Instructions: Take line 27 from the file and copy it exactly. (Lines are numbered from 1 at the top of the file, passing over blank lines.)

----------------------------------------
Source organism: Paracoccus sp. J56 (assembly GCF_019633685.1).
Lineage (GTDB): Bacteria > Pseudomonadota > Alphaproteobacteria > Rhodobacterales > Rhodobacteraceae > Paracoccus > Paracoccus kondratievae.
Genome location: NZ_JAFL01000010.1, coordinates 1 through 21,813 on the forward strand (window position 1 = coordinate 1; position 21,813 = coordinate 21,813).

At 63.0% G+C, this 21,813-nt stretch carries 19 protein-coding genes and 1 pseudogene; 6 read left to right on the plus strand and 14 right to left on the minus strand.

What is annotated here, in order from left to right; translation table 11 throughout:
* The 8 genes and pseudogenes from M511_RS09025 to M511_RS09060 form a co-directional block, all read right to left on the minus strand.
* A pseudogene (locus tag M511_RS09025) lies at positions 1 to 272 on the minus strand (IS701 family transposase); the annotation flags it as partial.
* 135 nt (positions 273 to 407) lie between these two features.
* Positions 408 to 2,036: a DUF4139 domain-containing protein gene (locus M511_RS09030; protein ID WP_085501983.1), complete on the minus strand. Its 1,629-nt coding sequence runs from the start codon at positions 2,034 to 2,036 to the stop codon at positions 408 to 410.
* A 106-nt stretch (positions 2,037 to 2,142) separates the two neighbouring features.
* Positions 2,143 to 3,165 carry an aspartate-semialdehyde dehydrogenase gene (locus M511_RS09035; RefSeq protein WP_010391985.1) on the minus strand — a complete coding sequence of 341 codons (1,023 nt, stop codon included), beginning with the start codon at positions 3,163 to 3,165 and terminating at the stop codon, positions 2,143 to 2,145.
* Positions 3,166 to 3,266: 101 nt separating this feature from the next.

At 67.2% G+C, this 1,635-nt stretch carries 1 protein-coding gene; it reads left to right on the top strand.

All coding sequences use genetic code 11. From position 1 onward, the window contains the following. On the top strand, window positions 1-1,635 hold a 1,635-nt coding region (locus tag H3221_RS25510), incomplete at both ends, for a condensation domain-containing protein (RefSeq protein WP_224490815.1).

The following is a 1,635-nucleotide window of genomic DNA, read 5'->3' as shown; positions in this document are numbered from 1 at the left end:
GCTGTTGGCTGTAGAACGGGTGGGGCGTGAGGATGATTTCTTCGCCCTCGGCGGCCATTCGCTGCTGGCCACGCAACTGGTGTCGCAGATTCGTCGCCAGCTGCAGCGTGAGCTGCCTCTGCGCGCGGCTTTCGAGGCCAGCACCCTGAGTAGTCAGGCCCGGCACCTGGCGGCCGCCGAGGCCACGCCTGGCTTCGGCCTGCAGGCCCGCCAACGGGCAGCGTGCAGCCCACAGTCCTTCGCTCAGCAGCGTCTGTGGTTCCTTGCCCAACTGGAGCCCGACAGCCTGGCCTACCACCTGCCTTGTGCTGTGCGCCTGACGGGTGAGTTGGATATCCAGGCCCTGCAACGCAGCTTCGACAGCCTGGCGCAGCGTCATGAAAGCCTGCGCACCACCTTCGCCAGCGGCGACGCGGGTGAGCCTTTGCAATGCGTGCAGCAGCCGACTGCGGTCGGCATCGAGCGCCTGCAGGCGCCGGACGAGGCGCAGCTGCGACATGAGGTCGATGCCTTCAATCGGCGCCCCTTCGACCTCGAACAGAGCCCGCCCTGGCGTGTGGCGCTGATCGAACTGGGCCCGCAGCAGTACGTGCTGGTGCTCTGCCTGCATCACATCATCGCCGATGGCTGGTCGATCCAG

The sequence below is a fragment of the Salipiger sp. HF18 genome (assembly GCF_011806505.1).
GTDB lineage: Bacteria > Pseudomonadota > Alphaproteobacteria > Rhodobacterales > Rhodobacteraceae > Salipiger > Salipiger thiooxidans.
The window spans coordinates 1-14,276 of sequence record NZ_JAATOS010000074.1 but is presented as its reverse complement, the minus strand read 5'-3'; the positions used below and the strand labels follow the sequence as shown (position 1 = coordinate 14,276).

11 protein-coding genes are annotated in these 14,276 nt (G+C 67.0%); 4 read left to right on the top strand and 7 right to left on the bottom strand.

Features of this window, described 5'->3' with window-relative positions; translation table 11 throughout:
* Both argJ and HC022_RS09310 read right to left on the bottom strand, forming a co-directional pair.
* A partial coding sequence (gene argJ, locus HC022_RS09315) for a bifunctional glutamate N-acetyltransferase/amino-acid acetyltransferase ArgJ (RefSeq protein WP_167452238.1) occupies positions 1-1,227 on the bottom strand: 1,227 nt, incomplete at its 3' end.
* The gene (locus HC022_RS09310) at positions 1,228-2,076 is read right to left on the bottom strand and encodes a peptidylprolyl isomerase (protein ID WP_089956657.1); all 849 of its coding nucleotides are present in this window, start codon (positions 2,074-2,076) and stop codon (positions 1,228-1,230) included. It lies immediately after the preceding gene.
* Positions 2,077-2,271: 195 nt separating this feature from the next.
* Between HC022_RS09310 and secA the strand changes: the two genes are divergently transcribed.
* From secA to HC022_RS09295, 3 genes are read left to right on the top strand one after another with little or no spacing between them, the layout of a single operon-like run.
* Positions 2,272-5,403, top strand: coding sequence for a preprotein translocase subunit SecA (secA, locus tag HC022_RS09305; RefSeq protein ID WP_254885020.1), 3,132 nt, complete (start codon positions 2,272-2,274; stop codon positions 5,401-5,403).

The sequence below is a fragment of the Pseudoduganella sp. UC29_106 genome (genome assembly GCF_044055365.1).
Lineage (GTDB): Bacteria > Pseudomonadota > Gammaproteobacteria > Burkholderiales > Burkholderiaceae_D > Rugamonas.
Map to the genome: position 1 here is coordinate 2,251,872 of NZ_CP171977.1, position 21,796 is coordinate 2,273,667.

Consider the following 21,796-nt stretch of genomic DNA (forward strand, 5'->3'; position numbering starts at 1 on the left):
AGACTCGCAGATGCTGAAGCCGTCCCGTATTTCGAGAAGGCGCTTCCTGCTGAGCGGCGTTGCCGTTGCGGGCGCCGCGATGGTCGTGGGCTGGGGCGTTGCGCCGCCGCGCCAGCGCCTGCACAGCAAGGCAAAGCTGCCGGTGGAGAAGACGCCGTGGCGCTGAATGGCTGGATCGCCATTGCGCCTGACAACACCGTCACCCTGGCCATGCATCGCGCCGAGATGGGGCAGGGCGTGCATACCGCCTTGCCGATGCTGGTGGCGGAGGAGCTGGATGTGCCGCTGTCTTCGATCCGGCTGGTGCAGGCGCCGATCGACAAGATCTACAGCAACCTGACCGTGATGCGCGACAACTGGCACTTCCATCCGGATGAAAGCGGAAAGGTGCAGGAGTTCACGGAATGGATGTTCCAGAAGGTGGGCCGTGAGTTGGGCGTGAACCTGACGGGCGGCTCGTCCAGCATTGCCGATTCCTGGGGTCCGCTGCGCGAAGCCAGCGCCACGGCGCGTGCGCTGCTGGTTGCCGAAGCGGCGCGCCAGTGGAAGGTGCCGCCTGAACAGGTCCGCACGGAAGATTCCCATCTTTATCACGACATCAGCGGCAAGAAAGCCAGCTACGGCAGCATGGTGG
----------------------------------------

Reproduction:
* From secA to HC022_RS09295, 3 genes are read left to right on the top strand one after another with little or no spacing between them, the layout of a single operon-like run.